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Tuesday, October 26, 2021

In World Cup year, players work with creaky undercarriages

National squads in limbo as footballing stars fall victim to wear and tear of long season.

By: New York Times | London |
April 8, 2014 2:34:03 am

By: Rob Hughes

It is the best and the worst of times in a young man’s career. Jay Rodriguez has been in the form of his life over the past month. He was scoring goal after goal for Southampton, and the England team manager, Roy Hodgson, was more often than not watching him.

Up until Saturday, it was generally reckoned that Rodriguez — along with his Saints teammates Adam Lallana, Rickie Lambert and possibly the fullback Luke Shaw — were playing their way into the England squad for the World Cup.

The form of his life at the right time for the tournament of his life.

Midway through the first half, Rodriguez reached with his left foot almost at shoulder height to pluck a ball out of the air. He controlled it skillfully, but at that moment his standing foot gave way. There was no opponent other than gravity and the weight of his own 6-foot-1 body.

But from his shriek of pain, and from the way he collapsed holding the knee joint, everyone feared the worst. In the crowd, the TV cameras picked out the worried face of Hodgson.

No one knows, or is likely to know, the extent of the injury until the initial swelling subsides. The fear is that Rodriguez has damaged or ruptured the anterior cruciate ligament.

The national squad for the World Cup is due to be named on May 23. Rodriguez is in limbo until a specialist can scan the injury, and the fear might now be worse than any pain.

England has already lost Theo Walcott to a knee injury. Colombia is waiting on its star, Radamel Falcao, who had surgery in January.

The Roma and Netherlands midfielder Kevin Strootman had knee ligament surgery last month, and Belgium has lost its striker, Christian Benteke, who tore his left Achilles’ tendon during training with Aston Villa on Thursday.

Vincent Kompany, the captain of Manchester City and a countryman of Benteke, had tweeted to his friend last week: “Wishing you all the strength you need. Courage Fréro.”

Kompany broadcast a tribute to Benteke on BBC on Saturday night, saying that Belgium could not have progressed so impressively toward World Cup qualification without his goals. And Kompany, a man of intelligent mind and tough, aggressive defensive quality, pointed out that while soccer is a body-contact sport, it is not always the rough tackles that endanger the livelihood of players.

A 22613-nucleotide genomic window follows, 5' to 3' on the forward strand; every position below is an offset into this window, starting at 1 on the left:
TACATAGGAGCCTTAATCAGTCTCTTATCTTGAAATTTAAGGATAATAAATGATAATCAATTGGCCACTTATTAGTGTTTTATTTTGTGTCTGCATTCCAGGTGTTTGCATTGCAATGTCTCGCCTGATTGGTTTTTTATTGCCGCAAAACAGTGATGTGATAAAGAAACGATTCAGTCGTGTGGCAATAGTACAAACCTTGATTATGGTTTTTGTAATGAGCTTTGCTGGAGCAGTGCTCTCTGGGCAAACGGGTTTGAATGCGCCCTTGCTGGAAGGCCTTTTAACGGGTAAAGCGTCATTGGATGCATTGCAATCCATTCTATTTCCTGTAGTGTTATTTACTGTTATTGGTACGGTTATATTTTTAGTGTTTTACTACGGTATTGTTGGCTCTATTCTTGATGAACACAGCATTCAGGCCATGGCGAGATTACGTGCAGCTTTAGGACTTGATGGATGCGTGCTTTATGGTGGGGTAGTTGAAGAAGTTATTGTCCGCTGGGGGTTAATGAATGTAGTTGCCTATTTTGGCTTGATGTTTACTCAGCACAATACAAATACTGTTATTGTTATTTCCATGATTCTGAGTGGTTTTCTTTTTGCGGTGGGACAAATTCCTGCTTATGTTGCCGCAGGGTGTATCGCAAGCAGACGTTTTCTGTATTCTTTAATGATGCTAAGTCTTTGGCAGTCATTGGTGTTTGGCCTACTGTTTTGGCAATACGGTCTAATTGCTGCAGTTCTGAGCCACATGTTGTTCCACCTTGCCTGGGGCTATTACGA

Indeed not. Cristiano Ronaldo missed Real Madrid’s Spanish league match on Saturday because of knee strain. Lionel Messi lost months of Barcelona’s season due to persistent hamstring injuries, and the same problem has dogged Manchester City’s Sergio Agüero.

The players are trapped, to some extent, by their own talents. The better they are, the more demands are placed upon them. Something has to give, and in a sport that prides itself on being at the cutting edge of medical care, that something all too often is the undercarriage of the best players. There will not now be a world-class player who does not have this on his mind.

They are being watched and assessed on their current form by the national team managers — for example Luiz Felipe Scolari was in Spain looking out for his La Liga contingent in the Champions League last week, and in London to check up on David Luiz, Willian, Ramires and Oscar who are all employed by Chelsea. Those players are coming to the crux of European season, and, if they survive the strains of that, will have barely three weeks to change gear, change climate, and change style down in Brazil, where the World Cup begins in June.

NOT THE CULPRIT ALWAYS

Kompany is right to stress that it isn’t necessarily the body contact that harms players. But sometimes, it is exactly that.

Before the last World Cup in South Africa, Michel D’Hooghe, who has long headed FIFA’s medical committee, put together a compilation of ferocious tackles that put the careers of fellow professionals at risk. Yet still, at the showpiece final in Johannesburg, the English referee Howard Webb was lenient in allowing the Dutch, Mark van Bommel and Nigel de Jong to kick Spain’s players.

One tackle, from de Jong into the ribs of Xabi Alonso, was so shocking that it resembled a kung fu kick. De Jong was admonished, but remained on the field. With so much strain on players, it seems incredible that the top pros might recklessly disregard the safety of opponents. And so very sad when players break under the stress of a game given access to the best of modern medicine, but not always the best practice in terms of prevention.

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